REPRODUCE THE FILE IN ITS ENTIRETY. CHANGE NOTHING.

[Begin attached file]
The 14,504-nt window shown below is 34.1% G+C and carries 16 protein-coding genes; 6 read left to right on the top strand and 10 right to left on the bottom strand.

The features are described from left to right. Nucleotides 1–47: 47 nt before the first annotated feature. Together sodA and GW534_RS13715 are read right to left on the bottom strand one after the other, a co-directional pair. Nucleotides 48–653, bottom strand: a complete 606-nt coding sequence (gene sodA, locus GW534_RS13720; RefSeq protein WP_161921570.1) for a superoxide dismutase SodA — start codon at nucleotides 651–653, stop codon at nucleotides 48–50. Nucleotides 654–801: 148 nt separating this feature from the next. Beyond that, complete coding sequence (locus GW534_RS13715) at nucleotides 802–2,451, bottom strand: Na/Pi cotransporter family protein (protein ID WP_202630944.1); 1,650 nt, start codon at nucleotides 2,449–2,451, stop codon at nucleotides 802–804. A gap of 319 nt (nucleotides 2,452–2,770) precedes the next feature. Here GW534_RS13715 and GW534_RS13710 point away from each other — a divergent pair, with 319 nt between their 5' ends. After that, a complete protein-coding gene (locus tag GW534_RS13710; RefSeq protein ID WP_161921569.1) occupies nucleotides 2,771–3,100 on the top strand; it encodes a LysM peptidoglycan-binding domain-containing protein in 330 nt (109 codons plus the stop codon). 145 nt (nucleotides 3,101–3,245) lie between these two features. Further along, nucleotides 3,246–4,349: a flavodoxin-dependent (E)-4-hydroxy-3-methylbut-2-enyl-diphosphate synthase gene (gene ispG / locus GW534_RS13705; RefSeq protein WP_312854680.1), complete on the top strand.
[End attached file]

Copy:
The 14,504-nt window shown below is 34.1% G+C and carries 16 protein-coding genes; 6 read left to right on the top strand and 10 right to left on the bottom strand.

The features are described from left to right. Nucleotides 1–47: 47 nt before the first annotated feature. Together sodA and GW534_RS13715 are read right to left on the bottom strand one after the other, a co-directional pair. Nucleotides 48–653, bottom strand: a complete 606-nt coding sequence (gene sodA, locus GW534_RS13720; RefSeq protein WP_161921570.1) for a superoxide dismutase SodA — start codon at nucleotides 651–653, stop codon at nucleotides 48–50. Nucleotides 654–801: 148 nt separating this feature from the next. Beyond that, complete coding sequence (locus GW534_RS13715) at nucleotides 802–2,451, bottom strand: Na/Pi cotransporter family protein (protein ID WP_202630944.1); 1,650 nt, start codon at nucleotides 2,449–2,451, stop codon at nucleotides 802–804. A gap of 319 nt (nucleotides 2,452–2,770) precedes the next feature. Here GW534_RS13715 and GW534_RS13710 point away from each other — a divergent pair, with 319 nt between their 5' ends. After that, a complete protein-coding gene (locus tag GW534_RS13710; RefSeq protein ID WP_161921569.1) occupies nucleotides 2,771–3,100 on the top strand; it encodes a LysM peptidoglycan-binding domain-containing protein in 330 nt (109 codons plus the stop codon). 145 nt (nucleotides 3,101–3,245) lie between these two features. Further along, nucleotides 3,246–4,349: a flavodoxin-dependent (E)-4-hydroxy-3-methylbut-2-enyl-diphosphate synthase gene (gene ispG / locus GW534_RS13705; RefSeq protein WP_312854680.1), complete on the top strand.